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The Magazine of The Evangelical Lutheran Church in America

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City pastor, country pastor

Seminarians get a dose of rural ministry

For ELCA pastors much attention has been given to diversity and multiculturalism. But what about the traditional mismatch of city mouse and country mouse? ELCA seminaries are working intentionally to help new pastors bridge that rural-urban culture shock.

Steve Tjarks (left), pastor of St.
Steve Tjarks (left), pastor of St. Peter Lutheran Church, Pender, Neb., shows Gordon Pace, a student at the Lutheran School of Theology at Chicago, a parishioner’s feedlot operation. Much of livestock agriculture involves feeding cattle on contract for outside owners, who buy the cattle and have them shipped to the feedlot. When the cattle aremarket-ready, buyers purchase them for packing plants, where they’re processed into beef cuts.
“The ELCA is still a rural denomination,” said Mark L. Yackel-Juleen, a rural pastor who serves as executive director of Shalom Hill Farm, an education and retreat ministry near Windom, Minn. “Despite the fact that seminaries are in cities and many of the people studying at seminaries are from cities, a majority of students will do rural ministry when they graduate.”

Yackel-Julee beats the drum for a required course in rural ministry at all ELCA seminaries, most of which offer rural electives (see "Rural ministry resources"). One that specializes in this ministry is Wartburg Seminary, Dubuque, Iowa. It appeals to people with a heart for small town and country communities. And the Lutheran School of Theology at Chicago has worked with the ELCA Nebraska Synod for several years, using its January session as a time for focus and immersion.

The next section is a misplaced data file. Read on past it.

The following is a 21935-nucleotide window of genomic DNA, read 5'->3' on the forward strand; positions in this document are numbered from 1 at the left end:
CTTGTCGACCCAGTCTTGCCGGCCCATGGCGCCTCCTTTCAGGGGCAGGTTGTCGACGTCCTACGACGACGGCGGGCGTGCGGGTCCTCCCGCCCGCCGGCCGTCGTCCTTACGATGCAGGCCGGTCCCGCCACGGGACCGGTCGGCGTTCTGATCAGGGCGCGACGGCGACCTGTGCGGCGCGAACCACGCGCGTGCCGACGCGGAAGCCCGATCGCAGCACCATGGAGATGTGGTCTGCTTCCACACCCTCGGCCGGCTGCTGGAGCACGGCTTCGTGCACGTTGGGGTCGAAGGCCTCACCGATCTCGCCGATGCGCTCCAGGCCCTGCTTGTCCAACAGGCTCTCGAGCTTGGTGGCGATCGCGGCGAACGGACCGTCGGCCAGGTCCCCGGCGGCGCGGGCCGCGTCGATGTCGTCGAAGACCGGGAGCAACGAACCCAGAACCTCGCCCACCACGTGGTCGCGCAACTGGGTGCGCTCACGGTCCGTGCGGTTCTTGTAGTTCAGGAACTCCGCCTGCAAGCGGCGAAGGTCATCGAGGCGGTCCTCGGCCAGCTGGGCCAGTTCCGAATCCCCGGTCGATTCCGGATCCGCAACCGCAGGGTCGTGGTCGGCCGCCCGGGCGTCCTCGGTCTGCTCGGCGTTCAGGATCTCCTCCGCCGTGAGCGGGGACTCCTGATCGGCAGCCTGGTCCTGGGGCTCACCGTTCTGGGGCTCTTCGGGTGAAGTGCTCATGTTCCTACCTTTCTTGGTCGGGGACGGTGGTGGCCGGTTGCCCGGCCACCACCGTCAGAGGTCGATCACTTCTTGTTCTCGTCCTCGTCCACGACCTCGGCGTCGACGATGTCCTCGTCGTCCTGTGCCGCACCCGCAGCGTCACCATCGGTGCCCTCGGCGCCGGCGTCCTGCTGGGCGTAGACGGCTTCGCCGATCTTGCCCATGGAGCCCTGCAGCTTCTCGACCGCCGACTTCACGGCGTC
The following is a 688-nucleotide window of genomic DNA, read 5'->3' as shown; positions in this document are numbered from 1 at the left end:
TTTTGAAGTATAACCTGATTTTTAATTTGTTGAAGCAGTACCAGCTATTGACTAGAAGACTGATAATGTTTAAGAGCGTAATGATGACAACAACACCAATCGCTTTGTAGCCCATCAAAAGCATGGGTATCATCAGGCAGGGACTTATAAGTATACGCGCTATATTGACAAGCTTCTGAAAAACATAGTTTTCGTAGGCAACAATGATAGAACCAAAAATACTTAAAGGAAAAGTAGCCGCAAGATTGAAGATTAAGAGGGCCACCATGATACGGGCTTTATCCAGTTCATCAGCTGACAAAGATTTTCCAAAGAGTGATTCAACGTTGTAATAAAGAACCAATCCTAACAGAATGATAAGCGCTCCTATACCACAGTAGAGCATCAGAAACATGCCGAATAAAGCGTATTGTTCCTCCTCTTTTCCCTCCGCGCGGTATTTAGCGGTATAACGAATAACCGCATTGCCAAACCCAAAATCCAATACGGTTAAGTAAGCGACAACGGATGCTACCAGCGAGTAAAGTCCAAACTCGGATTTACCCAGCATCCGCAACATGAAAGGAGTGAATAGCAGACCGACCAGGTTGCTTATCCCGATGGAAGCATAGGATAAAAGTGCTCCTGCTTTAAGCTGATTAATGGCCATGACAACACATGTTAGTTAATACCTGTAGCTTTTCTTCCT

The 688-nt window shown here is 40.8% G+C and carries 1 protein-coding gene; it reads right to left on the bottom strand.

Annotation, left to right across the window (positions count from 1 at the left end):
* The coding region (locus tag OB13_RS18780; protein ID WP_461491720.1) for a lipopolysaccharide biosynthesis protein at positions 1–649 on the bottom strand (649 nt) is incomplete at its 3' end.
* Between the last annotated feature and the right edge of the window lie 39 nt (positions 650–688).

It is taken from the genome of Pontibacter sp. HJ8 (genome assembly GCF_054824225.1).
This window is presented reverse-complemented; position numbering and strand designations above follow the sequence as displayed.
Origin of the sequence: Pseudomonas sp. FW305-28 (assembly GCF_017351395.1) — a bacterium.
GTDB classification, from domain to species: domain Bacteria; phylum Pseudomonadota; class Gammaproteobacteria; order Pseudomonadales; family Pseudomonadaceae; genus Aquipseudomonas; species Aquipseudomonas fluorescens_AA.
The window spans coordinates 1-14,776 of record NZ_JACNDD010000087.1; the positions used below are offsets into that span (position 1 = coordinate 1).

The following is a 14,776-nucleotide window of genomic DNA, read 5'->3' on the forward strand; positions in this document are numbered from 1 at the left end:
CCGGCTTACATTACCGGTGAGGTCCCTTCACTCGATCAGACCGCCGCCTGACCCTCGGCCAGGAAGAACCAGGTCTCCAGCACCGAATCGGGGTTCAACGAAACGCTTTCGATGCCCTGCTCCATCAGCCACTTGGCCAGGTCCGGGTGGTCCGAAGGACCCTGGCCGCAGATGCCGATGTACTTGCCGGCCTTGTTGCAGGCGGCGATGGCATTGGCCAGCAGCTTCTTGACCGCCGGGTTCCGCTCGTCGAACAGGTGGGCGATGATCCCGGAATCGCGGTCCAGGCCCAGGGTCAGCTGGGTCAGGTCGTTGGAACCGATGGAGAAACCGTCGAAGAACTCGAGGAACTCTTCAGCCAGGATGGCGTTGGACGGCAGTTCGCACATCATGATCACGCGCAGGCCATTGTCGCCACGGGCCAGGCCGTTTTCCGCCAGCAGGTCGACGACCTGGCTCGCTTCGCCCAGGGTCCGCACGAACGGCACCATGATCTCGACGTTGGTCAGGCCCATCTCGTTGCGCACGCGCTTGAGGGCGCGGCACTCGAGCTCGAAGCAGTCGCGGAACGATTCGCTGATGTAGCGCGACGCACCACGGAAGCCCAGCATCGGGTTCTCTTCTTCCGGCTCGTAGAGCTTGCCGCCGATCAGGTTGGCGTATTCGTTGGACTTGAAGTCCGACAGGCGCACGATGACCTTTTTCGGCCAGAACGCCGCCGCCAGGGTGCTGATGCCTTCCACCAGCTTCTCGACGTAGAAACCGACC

Rural immersion in the Nebraska Synod is a project of its rural ministry task force and is a credit course at LSTC. In January 2006, 10 seminarians and instructors visited Nebraska congregations, learning about local ministries and living with host families to gain a better understanding of rural life.

“We view this as a way to help the synod address the shortage of pastors for rural areas,” said Tom Miller, a one-time chair of the task force. “We hope that when these students have completed their education, they will be enthusiastic about rural ministry and willing to consider a call to a rural churchopportunity.”

In a Web journal, seminarian Jordan Miller wrote: “I have been able to talk with rural clergy, lay leaders and farmers to get different perspectives on the challenges and joys of rural ministry and have been greatly encouraged by what I’ve heard.


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